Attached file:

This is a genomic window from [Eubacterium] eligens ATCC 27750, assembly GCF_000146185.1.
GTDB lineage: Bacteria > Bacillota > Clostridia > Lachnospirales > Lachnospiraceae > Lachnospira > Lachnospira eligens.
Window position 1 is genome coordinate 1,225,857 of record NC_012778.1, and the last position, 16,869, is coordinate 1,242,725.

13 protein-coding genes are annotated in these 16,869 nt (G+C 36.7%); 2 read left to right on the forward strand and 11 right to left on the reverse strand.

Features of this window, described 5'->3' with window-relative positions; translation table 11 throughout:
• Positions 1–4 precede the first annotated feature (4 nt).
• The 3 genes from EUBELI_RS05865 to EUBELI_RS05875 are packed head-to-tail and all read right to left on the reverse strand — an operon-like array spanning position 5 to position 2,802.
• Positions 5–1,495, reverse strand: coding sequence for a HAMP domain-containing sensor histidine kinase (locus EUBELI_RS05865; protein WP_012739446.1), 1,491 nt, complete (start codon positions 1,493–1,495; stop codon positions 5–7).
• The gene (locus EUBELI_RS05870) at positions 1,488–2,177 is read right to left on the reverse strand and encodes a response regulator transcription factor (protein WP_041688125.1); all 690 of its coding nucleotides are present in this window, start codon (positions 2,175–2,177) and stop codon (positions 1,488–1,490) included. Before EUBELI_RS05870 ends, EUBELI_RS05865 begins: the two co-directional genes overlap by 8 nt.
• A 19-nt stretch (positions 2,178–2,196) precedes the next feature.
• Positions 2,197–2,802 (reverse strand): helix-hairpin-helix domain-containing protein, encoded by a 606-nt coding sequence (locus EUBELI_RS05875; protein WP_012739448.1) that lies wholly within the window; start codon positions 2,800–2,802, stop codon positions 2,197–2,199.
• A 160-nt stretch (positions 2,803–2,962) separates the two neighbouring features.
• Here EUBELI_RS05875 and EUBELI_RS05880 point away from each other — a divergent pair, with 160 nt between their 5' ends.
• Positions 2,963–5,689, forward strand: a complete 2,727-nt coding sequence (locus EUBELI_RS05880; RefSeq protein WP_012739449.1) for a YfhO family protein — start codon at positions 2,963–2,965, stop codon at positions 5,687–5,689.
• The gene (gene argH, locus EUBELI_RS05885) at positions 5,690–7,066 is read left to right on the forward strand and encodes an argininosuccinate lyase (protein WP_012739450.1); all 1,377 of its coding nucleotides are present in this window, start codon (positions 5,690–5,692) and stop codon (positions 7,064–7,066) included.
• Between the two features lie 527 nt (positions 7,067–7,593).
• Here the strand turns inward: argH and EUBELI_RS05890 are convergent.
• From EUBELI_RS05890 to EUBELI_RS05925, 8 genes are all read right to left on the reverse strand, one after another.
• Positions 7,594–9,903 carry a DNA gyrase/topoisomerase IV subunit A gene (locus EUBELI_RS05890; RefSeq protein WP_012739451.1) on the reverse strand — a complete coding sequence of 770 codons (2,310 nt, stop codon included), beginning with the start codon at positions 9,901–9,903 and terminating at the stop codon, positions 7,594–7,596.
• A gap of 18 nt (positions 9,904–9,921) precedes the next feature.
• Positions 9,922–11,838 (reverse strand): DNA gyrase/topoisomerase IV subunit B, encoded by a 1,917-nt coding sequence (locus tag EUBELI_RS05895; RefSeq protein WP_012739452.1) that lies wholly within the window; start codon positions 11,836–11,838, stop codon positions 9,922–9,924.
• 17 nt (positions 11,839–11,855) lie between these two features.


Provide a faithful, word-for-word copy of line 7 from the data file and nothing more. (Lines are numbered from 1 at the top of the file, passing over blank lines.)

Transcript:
• The 3 genes from EUBELI_RS05865 to EUBELI_RS05875 are packed head-to-tail and all read right to left on the reverse strand — an operon-like array spanning position 5 to position 2,802.